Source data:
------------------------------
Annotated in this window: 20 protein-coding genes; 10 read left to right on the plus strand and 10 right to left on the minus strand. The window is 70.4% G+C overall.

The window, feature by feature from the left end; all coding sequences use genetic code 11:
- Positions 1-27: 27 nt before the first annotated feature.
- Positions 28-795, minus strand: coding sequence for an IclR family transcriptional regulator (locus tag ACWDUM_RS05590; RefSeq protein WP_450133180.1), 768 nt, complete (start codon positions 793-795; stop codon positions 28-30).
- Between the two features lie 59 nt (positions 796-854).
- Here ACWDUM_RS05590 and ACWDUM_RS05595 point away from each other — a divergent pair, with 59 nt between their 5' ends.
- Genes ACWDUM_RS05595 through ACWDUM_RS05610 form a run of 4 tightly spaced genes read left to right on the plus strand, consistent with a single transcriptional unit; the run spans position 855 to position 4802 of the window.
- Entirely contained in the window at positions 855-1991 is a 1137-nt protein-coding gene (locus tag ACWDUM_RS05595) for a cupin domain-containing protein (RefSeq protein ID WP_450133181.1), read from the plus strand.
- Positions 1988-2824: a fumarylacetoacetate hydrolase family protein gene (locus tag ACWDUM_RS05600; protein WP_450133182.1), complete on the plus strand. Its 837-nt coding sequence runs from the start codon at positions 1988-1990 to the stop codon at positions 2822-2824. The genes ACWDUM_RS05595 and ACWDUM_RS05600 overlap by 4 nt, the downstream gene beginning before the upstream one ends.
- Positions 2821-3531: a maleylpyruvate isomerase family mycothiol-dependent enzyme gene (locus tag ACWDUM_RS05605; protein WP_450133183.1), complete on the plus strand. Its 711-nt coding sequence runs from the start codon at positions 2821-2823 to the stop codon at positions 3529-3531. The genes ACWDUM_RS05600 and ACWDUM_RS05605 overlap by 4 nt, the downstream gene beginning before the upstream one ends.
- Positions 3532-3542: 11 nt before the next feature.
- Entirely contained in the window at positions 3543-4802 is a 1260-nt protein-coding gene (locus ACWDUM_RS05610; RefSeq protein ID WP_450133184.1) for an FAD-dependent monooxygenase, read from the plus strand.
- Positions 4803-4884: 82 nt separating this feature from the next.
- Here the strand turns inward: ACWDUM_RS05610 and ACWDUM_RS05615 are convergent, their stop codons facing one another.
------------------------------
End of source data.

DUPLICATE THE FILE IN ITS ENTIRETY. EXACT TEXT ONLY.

Annotated in this window: 20 protein-coding genes; 10 read left to right on the plus strand and 10 right to left on the minus strand. The window is 70.4% G+C overall.

The window, feature by feature from the left end; all coding sequences use genetic code 11:
- Positions 1-27: 27 nt before the first annotated feature.
- Positions 28-795, minus strand: coding sequence for an IclR family transcriptional regulator (locus tag ACWDUM_RS05590; RefSeq protein WP_450133180.1), 768 nt, complete (start codon positions 793-795; stop codon positions 28-30).
- Between the two features lie 59 nt (positions 796-854).
- Here ACWDUM_RS05590 and ACWDUM_RS05595 point away from each other — a divergent pair, with 59 nt between their 5' ends.
- Genes ACWDUM_RS05595 through ACWDUM_RS05610 form a run of 4 tightly spaced genes read left to right on the plus strand, consistent with a single transcriptional unit; the run spans position 855 to position 4802 of the window.
- Entirely contained in the window at positions 855-1991 is a 1137-nt protein-coding gene (locus tag ACWDUM_RS05595) for a cupin domain-containing protein (RefSeq protein ID WP_450133181.1), read from the plus strand.
- Positions 1988-2824: a fumarylacetoacetate hydrolase family protein gene (locus tag ACWDUM_RS05600; protein WP_450133182.1), complete on the plus strand. Its 837-nt coding sequence runs from the start codon at positions 1988-1990 to the stop codon at positions 2822-2824. The genes ACWDUM_RS05595 and ACWDUM_RS05600 overlap by 4 nt, the downstream gene beginning before the upstream one ends.
- Positions 2821-3531: a maleylpyruvate isomerase family mycothiol-dependent enzyme gene (locus tag ACWDUM_RS05605; protein WP_450133183.1), complete on the plus strand. Its 711-nt coding sequence runs from the start codon at positions 2821-2823 to the stop codon at positions 3529-3531. The genes ACWDUM_RS05600 and ACWDUM_RS05605 overlap by 4 nt, the downstream gene beginning before the upstream one ends.
- Positions 3532-3542: 11 nt before the next feature.
- Entirely contained in the window at positions 3543-4802 is a 1260-nt protein-coding gene (locus ACWDUM_RS05610; RefSeq protein ID WP_450133184.1) for an FAD-dependent monooxygenase, read from the plus strand.
- Positions 4803-4884: 82 nt separating this feature from the next.
- Here the strand turns inward: ACWDUM_RS05610 and ACWDUM_RS05615 are convergent, their stop codons facing one another.